Monday, June 04, 2018

Crop summary: Air potato, Dioscorea bulbifera

Eric Toensmeier's Perennial Vegetables first introduced me to this easy staple carbohydrate. Although it's only truly perennial in the subtropics or warmer, I brought a few back to Portland from my first Hawai'i visit. I hoped to cultivate it similarly to a dahlia, overwintering propagules in a non-freezing space to be planted in spring, and yielding crop and more planting stock before the killing frosts. Alas, my precious babies rotted away in our pseudo root cellar before I ever got to plant them, so I didn't get to really make their acquaintance until I moved to Hawai'i.

As the name hints, air potato vines form large (up to triple-fist sized) balls of starch in the air, so no soil disturbance is necessary for harvest. Fortunately, you needn't stare worriedly at the vigorous vine engulfing its 30' living trellis tree, wondering how you'll get to the crop. After the deciduous plant dies back in the fall, the ripe tubers fall to the ground (from November through February here in Puna.) You should ensure that the ground under the vine is reasonably clear of vegetation, or can be hacked down before the tubers start falling, so you can find them with reasonable ease. Once you have them, use them in any way you would potatoes. Peeling is optional.

One year yield
A yam relative, Dioscorea bulbifera is very low maintenance; I pretty much just plant them under or near a tree I don't mind having covered by the vine, weed them once or twice or maybe thrice, and pee on them now and then. The yield can be excellent. Last April (or May?), I planted three moderately sized tubers, roughly the size of the three at far right in the photo. The harvest from those three plants is collected on the table (not counting any I failed to find; I didn't follow my advice above about having clear ground for easy harvest!) So in their first year, the plantings gave back roughly thirteen-fold, and hopefully now that the perennial roots have established, they'll yield even more this year.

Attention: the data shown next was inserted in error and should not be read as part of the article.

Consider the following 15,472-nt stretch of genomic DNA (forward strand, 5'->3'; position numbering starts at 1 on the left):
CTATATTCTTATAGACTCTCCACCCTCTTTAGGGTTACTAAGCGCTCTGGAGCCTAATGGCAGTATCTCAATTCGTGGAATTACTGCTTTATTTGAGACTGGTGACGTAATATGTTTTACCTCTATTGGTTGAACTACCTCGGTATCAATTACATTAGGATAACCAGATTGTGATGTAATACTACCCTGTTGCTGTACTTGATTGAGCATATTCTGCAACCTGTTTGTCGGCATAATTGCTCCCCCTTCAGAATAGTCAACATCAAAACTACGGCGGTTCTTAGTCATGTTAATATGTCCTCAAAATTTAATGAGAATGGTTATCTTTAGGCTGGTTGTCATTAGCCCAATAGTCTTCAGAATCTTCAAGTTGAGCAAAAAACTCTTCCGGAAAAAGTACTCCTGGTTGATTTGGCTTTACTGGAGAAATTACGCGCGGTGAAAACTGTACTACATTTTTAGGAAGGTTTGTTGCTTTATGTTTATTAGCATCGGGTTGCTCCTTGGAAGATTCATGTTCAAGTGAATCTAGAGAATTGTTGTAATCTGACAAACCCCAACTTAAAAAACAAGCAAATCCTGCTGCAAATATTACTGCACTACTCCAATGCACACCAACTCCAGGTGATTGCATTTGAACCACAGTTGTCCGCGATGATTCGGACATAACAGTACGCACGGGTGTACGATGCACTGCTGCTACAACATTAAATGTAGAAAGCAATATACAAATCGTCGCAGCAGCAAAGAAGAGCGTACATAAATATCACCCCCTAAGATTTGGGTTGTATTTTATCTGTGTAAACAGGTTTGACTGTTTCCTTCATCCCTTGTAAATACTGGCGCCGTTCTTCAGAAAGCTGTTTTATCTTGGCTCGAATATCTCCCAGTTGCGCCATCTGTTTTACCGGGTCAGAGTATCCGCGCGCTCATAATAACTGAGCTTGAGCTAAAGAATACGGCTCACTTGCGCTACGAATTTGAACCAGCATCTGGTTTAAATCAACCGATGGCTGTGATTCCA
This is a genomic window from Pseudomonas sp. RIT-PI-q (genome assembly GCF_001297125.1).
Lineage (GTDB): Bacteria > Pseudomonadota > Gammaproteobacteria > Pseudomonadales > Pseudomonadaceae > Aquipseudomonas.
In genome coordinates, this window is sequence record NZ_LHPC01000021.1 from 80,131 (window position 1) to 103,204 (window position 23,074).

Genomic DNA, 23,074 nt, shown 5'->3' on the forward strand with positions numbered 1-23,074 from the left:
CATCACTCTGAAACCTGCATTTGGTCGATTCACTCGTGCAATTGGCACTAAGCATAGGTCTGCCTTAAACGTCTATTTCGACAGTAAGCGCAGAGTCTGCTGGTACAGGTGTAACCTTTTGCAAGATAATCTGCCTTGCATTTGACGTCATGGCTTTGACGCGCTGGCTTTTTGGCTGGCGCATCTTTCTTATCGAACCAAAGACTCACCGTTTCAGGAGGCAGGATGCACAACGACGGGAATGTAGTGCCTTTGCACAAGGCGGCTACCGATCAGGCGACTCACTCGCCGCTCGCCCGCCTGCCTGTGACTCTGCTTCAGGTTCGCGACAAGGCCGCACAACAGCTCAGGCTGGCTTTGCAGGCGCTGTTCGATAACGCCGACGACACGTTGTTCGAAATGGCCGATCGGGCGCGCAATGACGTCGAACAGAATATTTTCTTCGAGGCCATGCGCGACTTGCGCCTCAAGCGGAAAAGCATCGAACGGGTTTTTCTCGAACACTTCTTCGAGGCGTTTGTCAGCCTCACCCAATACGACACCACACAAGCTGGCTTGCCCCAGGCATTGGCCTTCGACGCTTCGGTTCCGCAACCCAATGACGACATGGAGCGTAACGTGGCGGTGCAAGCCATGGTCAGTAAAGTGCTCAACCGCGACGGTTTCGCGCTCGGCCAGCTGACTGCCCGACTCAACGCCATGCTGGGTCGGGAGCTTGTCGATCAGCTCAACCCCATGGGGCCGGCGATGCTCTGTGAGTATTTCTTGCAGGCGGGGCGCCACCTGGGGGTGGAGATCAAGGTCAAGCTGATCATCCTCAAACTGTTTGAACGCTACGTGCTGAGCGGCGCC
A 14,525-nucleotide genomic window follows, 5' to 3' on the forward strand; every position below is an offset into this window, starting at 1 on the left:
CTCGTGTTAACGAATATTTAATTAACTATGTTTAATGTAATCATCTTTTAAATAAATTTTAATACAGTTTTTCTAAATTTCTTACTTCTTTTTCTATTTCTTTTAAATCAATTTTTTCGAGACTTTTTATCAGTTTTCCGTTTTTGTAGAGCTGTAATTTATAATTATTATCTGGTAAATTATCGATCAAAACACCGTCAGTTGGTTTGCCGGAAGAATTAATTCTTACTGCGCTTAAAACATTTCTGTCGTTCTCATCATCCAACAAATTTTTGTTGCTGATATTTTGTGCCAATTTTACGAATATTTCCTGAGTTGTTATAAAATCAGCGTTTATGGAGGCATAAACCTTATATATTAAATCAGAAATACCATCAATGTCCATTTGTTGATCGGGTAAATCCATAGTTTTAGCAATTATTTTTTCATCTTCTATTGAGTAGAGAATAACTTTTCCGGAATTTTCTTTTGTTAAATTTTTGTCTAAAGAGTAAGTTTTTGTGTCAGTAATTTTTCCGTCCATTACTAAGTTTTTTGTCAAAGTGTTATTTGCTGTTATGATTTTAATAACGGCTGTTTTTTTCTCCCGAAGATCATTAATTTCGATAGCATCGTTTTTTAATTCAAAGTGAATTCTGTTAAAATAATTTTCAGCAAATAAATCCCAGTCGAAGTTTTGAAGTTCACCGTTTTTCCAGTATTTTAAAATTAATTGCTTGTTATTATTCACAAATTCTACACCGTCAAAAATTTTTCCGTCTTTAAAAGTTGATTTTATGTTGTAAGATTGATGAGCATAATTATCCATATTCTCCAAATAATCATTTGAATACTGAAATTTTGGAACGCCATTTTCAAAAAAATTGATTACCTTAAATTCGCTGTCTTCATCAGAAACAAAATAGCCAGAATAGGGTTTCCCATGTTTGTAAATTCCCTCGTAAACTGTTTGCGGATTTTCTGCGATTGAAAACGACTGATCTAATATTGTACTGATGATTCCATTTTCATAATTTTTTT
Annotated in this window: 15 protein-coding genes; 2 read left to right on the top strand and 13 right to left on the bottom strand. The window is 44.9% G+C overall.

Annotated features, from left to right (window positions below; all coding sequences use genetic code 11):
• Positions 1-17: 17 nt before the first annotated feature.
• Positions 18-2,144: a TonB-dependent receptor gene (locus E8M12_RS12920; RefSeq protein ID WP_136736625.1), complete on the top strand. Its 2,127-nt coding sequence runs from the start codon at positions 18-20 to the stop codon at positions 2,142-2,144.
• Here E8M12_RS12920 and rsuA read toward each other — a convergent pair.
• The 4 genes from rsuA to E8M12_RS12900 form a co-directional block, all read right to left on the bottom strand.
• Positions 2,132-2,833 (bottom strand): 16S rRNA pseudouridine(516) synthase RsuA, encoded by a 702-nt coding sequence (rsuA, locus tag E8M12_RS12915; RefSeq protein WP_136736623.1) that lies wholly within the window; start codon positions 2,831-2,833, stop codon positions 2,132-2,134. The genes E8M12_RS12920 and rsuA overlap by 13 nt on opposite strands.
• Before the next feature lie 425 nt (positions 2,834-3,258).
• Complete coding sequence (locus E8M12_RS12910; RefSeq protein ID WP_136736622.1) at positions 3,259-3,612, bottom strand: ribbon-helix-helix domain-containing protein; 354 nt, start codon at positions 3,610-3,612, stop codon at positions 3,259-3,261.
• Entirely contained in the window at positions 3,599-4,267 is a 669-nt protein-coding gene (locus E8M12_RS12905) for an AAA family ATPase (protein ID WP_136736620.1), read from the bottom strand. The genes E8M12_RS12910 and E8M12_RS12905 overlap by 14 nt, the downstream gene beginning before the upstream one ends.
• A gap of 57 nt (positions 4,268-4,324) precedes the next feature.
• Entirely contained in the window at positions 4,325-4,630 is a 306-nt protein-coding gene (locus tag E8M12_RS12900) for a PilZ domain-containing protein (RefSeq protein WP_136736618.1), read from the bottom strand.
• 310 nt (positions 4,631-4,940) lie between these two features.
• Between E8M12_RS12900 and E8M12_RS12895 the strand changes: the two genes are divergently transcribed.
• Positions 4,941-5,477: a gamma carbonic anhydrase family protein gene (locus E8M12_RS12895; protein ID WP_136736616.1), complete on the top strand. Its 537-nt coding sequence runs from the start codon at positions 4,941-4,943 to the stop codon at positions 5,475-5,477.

Stored air potatoes beginning to sprout
Planting is from any of the tubers you harvested in the previous months; the larger the propagule, the more vigorously the vine takes off. I've found that the harvested aerial tubers sprout as much as two months earlier in storage than the roots remaining in the ground.

Toensmeir writes that you can cut a tuber into smaller pieces to plant out individually, so I cut three large tubers in half to double my planting stock. While the halves which got the existing sprouts continued to grow quickly, it took the other halves 6-8 weeks to develop new sprouts, so it may be best to perform this surgery well in advance of spring.

You could also make the cuts to eat most of the tuber while planting just the portion with the sprout.

A land owner where I lived has seen pigs eating both aerial and belowground tubers, but nonetheless, many plants survive from year to year. If pigs are a threat on your land, keep an eye out. Be prepared to gather fallen tubers frequently during harvest season, or to harvest them before they fall.

Hawaiians introduced both a bitter form of air potato, and Dioscorea pentaphylla. Both grow wild but are only eaten as famine food.

If you're curious for more, check out Spencer's air potato write up at Tropical Self Sufficiency.

No comments: